An Empty Country
By Lindsay Kuhlmann
After a day
in bed sick I was
finally able to join my fellow students in the city of Dubrovnik.
Stepping off the ship I was stunned by Croatia’s
beauty. The ocean was twinkling from the sun and sailboats danced on
surface. The atmosphere was right out of a romance novel with little
every corner and couples having drinks at outdoor pubs. The old city of
is a walled city with pristine cobble streets and white buildings. The
atmosphere increases ten fold when one enters the old city. Pigeons
strategically located in squares dominated by church steeples. Yet with
entire romantic atmosphere a dark past dominates Croatia
and the city of Dubrovnik.
this past within the emptiness of the city.
town there is a part that is missing. This main ingredient is the
The streets were empty, it seemed, besides Semester at Sea students,
were closed for the off season. It appeared that this perfect walled
made for tourists and once these tourists took the season off so did
the town. I
believe that the emptiness is tied to Croatia’s
arriving to Croatia,
I studied the war that it was involved in during the early 1990’s. I
to see a country rebuilding itself from a devastating war. Yet the only
it’s past was found in its lack of people. In “Fear, Death, and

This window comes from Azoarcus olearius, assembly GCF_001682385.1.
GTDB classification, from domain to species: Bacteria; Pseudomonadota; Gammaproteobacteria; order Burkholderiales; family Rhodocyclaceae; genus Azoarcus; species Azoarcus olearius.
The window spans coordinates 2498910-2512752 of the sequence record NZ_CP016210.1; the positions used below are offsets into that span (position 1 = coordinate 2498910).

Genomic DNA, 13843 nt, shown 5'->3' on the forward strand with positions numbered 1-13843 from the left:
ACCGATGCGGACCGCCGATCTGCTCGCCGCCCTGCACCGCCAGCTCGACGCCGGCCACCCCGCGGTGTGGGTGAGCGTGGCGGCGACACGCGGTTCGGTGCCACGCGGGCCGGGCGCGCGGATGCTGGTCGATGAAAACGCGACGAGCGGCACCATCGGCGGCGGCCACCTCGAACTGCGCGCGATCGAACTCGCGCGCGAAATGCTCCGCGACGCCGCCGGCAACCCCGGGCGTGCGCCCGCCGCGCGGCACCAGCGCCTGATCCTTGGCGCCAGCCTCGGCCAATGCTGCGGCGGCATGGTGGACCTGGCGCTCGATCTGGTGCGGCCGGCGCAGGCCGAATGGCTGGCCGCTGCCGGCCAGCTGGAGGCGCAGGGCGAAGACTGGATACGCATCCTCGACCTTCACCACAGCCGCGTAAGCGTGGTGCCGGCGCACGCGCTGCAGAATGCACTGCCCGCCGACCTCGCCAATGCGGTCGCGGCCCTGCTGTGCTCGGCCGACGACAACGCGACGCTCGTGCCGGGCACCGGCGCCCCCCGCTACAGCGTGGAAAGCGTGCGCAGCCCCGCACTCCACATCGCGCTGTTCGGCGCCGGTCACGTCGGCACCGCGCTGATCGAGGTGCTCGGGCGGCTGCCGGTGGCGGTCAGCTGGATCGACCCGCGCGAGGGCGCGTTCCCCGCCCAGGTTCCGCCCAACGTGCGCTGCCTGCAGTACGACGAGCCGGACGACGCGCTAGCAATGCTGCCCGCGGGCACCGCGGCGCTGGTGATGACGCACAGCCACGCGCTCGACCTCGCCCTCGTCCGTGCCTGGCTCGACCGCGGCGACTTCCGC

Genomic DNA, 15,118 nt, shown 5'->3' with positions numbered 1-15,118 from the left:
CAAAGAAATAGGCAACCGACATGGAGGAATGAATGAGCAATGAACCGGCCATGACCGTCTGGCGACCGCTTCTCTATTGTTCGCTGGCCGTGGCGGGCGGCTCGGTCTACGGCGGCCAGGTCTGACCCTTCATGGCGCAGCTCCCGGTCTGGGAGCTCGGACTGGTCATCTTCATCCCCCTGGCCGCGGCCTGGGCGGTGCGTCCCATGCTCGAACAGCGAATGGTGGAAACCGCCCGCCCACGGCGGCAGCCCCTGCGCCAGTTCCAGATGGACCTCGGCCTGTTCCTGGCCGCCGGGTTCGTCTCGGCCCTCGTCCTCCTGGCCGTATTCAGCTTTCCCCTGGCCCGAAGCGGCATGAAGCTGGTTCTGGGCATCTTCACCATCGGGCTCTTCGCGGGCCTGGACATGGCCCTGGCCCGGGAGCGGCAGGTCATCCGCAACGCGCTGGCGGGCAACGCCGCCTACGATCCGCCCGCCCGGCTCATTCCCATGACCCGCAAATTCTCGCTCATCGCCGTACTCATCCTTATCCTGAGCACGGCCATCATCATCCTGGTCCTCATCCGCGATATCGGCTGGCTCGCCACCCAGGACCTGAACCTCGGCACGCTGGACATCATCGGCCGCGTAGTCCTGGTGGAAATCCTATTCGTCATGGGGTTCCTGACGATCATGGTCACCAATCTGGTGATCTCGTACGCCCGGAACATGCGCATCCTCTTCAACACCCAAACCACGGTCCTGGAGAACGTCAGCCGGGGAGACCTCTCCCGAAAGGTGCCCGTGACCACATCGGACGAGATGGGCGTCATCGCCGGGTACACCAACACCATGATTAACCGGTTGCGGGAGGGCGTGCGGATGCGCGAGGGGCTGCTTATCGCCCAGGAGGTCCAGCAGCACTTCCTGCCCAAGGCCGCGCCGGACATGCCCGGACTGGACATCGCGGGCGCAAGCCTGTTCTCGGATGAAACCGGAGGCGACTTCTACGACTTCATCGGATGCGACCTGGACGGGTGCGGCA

authors study the displaced citizens of Croatia.
The article describes how people displaced saved
their homes and brought them with them to displacement camps. For many
homes were burned to the ground and looted of belongings. Yet still
keep detailed lists of where and what their homes used to be. The
explains that the photographs represent the need
that these people have to show that they came from
the information presented in “Fear, Death, and Resistance” I was easily
notice the discrete effect of the war of Dubrovnik.
While at first I was amazed at how such a beautiful place could be so
reflected back on the fact that most likely it was not empty by choice.
stayed in a beach house with eight of my friends I couldn’t help
perhaps a picture of this house was among someone’s reminders of the
despite the fact that at first glance Croatia is not war torn, at
see war's effects in its emptiness. While Croatia
has unlimited beauty it also seems to have unlimited sorrow in its